Find a solid background that’s clutter-free. This could be a solid-colored wall in your home or office. I chose a gray office paint for this particular reason – the photographer in me always wanted a neutral gray wall in the house to take photos, and it has definitely come in handy. If taking the photo indoors, set yourself up next to a window and turn off any lights in the room. Pick a time of day where non-directional light pours into the room (or use a north- or south-facing room).

If you’re outside, choose shade, stay away from direct sunlight or spotty light, and find a place with a simple background. Remember to disable any flash on the camera/phone, and no matter what, always use 100 percent natural light from the good outdoors – this is what really polishes the photo and makes your headshot appear more professional.


Natural light headshots
This series of photos was taken indoors but with the lights off. The photos were snapped very close to a large window to take advantage of flattering natural light.


Fluorescent light heashots
This series of headshots was taken in the exact same setup as the natural light photos above, but with overhead fluorescent lights on. Notice how the artificial light creates starker highlights and shadows. If you must take your headshot with the aid of indoor lighting, try to use light bulbs that mimic natural light as much as possible.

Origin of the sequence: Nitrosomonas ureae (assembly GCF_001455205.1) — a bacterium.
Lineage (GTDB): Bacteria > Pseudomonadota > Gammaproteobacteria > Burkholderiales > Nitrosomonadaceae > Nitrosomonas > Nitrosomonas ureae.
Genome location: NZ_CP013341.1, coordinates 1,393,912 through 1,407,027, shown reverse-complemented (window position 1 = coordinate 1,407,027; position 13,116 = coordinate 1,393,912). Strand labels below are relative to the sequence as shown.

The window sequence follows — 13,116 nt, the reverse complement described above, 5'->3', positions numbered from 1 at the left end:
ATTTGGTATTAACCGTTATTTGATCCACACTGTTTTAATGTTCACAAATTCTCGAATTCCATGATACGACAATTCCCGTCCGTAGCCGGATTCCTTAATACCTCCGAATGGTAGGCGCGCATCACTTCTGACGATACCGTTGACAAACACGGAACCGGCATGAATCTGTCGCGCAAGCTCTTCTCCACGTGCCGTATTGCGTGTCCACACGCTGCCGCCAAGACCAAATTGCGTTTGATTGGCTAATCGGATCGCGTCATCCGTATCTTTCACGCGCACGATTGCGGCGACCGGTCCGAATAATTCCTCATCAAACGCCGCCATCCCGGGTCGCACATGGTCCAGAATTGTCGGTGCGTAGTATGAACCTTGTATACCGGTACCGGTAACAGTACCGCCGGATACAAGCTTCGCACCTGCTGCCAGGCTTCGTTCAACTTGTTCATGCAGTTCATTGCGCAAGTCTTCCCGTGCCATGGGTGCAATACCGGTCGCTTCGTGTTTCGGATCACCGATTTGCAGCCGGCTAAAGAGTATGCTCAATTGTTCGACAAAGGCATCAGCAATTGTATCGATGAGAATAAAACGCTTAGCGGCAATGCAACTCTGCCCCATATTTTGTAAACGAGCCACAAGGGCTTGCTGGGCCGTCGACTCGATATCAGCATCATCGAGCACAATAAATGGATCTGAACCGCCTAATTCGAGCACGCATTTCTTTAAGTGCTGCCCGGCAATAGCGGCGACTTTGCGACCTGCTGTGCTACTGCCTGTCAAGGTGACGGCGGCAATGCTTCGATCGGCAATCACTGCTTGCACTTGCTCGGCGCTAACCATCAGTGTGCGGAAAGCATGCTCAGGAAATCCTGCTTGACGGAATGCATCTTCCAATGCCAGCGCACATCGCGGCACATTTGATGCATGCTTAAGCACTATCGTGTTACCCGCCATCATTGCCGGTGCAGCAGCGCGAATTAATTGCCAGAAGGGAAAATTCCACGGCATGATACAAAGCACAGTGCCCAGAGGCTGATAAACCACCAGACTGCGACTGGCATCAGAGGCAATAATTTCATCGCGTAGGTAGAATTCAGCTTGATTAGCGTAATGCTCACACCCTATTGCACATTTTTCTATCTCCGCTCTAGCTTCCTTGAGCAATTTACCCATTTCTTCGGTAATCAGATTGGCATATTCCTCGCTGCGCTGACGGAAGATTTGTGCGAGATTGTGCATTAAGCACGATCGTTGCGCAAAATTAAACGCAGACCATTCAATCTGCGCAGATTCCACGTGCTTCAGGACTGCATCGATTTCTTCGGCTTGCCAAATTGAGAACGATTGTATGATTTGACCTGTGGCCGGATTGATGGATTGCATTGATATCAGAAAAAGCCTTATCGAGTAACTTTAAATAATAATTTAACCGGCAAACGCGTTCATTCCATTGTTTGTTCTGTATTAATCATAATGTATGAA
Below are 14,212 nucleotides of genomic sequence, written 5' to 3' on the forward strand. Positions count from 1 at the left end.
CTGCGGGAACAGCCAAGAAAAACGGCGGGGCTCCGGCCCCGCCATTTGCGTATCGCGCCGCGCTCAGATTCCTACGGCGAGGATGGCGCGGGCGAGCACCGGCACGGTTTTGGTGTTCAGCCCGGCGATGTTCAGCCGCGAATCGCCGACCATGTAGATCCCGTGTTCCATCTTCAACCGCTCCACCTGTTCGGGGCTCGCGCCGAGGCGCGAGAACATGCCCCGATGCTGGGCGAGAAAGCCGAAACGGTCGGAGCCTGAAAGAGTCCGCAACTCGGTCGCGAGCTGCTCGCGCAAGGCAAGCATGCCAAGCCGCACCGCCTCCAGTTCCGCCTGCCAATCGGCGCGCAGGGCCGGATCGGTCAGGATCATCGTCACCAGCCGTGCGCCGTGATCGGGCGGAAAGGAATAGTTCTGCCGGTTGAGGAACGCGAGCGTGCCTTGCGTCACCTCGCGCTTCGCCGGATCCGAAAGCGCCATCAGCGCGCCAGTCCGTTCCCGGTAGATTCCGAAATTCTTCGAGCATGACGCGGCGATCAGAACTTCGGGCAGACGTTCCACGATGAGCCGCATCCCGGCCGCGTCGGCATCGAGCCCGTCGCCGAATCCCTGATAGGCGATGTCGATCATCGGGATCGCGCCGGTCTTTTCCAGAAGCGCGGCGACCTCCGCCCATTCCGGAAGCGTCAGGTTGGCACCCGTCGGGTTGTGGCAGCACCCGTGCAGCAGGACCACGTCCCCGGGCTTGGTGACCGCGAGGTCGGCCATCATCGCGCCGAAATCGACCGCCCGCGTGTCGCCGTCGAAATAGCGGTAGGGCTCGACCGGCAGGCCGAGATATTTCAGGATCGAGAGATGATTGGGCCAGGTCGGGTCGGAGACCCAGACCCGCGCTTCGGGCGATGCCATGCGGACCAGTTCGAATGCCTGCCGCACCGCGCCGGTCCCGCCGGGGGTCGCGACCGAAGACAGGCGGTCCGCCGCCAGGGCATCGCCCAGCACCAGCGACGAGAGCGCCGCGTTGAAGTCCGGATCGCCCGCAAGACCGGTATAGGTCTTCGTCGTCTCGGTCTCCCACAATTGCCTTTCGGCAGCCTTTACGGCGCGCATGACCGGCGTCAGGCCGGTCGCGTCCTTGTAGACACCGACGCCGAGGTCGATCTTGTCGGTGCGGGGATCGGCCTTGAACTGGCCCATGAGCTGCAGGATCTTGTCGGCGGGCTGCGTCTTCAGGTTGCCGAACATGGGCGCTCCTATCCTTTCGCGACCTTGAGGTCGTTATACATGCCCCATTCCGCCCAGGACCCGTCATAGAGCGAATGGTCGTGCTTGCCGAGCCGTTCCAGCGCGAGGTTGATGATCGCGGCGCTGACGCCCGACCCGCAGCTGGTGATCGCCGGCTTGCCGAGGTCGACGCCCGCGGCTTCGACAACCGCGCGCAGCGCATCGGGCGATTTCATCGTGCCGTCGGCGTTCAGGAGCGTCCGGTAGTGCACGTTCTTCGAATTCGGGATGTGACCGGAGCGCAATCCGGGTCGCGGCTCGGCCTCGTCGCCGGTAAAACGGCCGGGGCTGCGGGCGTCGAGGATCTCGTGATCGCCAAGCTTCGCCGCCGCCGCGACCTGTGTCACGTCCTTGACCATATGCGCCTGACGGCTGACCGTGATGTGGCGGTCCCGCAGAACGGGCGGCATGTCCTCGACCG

3. Use your camera on a self-timer, or grab your spouse/best friend/neighbor/anyone to take the photo.

Practice using your self-timer, and set up the phone using a piece of furniture or an inexpensive mini-phone stand. Ensure the camera is eye-level and steady. A benefit of using your self-timer means that you can take as long as you want to get the perfect professional headshot, you don’t have any onlookers who might make you feel uncomfortable in front of the camera (most of us can be camera-shy, right?), and you’re more likely to experiment. But if you’d rather have someone help, instruct them to keep the camera eye-level and take many shots.

And trust me when I say this: Under no circumstances should you ever consider taking a selfie, even if you think it still looks “legit.”


Headshot set up 1
This was our setup for the photos you see above. Notice how close to a window I positioned myself and the camera.

Headshot setup 2


This is the resulting photo from our DIY professional headshot photoshoot.
This is the resulting photo from our professional DIY headshot photoshoot.

4. Pose differently, smile and try different clothing options.